Farmers are urged to use information in the 2018 Winter Cereals Performance Report as their guide in evaluating varieties for selection this fall. As a reminder, when considering planting options, it is always best to use multi-year data and select varieties that perform well in your area, across a number of sites and years. •


The Ontario Wheat Harvest Quality program results are now available. Go to ontario-wheat-quality/ to find results from winter and spring wheat classes. Grain Farmers of Ontario partnered with SGS Canada, Inc. on the development of the Grains Analytical Testing Laboratory. The lab conducted this year’s wheat harvest survey program. The program analyzes samples from across the province to create a picture of the quality of each year’s harvest. •


Media were invited on a Go With The Grain tour at the end of July to learn about conventional and organic farming practices and they asked several questions about GMOs, pesticide use, and environmental sustainability.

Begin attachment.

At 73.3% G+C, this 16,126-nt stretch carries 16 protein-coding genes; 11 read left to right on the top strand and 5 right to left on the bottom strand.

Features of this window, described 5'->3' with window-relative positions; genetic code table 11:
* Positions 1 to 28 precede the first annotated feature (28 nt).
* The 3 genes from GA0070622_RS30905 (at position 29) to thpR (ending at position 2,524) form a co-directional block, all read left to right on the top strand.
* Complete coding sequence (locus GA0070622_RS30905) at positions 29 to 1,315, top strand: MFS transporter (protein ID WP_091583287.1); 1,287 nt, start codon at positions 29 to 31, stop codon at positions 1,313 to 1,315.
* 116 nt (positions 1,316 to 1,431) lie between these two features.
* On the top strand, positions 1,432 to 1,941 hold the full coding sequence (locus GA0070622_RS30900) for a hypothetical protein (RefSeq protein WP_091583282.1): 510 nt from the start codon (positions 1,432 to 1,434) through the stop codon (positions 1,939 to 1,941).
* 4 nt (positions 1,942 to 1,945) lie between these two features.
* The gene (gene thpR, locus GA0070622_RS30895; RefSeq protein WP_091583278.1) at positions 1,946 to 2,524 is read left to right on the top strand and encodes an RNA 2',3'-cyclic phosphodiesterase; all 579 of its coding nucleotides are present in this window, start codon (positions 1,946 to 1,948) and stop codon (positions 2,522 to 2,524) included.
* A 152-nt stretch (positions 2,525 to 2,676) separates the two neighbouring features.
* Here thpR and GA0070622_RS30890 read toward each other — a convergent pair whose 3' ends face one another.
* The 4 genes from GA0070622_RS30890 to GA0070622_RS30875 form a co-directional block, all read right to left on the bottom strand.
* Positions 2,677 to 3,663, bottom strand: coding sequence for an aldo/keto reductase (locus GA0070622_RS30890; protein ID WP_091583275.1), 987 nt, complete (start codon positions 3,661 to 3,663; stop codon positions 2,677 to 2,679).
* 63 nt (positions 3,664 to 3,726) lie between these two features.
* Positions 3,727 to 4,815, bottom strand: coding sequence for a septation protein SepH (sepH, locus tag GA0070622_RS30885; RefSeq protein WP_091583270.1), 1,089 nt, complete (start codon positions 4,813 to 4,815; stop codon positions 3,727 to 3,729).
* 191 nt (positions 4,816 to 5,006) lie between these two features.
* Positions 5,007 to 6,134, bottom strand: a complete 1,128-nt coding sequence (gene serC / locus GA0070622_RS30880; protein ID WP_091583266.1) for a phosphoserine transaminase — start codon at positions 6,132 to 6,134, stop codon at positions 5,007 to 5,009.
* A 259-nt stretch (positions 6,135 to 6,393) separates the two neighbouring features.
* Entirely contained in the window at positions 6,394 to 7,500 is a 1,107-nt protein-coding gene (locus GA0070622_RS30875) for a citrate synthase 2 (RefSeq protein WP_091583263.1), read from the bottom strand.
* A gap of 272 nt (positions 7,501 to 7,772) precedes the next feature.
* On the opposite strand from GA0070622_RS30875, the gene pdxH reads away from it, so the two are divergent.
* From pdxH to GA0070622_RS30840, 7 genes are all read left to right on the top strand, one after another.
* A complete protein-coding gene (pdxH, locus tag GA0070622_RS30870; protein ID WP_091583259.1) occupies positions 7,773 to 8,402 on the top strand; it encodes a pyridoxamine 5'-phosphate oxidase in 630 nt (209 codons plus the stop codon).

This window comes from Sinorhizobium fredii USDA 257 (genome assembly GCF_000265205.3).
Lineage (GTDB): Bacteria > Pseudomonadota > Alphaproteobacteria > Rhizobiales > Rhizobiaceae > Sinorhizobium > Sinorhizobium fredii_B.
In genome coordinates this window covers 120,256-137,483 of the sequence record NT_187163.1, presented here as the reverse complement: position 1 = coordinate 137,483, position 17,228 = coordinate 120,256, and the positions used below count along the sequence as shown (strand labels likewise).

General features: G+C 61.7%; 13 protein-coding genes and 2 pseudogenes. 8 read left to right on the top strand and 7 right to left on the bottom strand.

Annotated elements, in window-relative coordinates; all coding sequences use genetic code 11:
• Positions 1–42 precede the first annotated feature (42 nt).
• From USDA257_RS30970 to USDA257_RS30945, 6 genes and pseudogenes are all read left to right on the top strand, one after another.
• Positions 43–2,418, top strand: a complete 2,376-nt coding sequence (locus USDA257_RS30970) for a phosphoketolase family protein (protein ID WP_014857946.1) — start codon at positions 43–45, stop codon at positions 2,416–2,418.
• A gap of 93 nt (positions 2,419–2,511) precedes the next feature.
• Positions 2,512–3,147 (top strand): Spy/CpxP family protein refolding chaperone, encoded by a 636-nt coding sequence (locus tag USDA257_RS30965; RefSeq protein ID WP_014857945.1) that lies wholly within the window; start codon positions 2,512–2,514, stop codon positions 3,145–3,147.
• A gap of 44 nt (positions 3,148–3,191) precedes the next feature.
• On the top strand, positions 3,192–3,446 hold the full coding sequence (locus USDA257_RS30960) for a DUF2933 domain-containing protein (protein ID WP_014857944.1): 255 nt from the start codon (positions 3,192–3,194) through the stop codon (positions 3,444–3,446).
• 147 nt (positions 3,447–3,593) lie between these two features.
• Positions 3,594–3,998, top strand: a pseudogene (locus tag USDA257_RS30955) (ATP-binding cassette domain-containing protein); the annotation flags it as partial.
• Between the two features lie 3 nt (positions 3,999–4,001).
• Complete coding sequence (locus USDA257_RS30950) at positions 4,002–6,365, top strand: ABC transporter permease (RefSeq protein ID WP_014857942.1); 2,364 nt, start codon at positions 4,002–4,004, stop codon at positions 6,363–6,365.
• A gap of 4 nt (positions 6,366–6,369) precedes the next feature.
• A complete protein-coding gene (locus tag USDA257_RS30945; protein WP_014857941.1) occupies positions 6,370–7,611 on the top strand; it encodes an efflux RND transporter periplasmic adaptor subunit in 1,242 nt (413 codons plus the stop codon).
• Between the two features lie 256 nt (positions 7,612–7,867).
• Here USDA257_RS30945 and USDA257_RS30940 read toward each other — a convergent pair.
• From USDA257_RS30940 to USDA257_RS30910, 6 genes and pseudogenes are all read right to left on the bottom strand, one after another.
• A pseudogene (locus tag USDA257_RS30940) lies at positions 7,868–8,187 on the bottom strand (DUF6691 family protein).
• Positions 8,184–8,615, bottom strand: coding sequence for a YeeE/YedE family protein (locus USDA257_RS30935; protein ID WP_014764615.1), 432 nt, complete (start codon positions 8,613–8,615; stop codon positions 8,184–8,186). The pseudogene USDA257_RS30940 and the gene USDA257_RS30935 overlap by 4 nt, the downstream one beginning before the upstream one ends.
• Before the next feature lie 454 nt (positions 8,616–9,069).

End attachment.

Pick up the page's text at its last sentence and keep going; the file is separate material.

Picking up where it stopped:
The tour included a stop at Woodrill Farms Ltd.; presentations from Melissa McKeown of 1847 Stone Milling and Dean Martin of Harrow Organic Farms; and a tour of Klavan Farms with owner Henry Van Ankum, director of District 10 (Grey, Bruce, Wellington). The visits to Woodrill and Klavan Farms highlighted conventional farming and showed the media the science and technology these farmers use to run profitable and sustainable family farms. Melissa and Dean explained why they choose to produce organic products, why that market is important for them, and some of the different regulations they must follow to sell certified organic products. •


by Philip Shaw

In the July 11 United States Department of Agriculture (USDA) report, corn acres were kept at 91.7 million and the yield remained at 166 bushels per acre. The USDA kept soybean acres at 80 million, but cut the yield by one bushel per acre to 48.5. U.S. corn production is set to come in now at 13.875 billion bushels (166 bu/acre). U.S. soybean production is set to come in at 3.845 billion bushels. The August 12 USDA report will likely change the spring seeded acreage numbers based on a re-survey done in the first two weeks of July.

Corn basis levels have been maintained into August reflected in the compromised crop in Ontario and the greater eastern U.S. Corn belt. The Canadian dollar has been fluttering in the 75-76 cent level, which continues to support Ontario cash prices. •


In this issue:

Copy link
Powered by Social Snap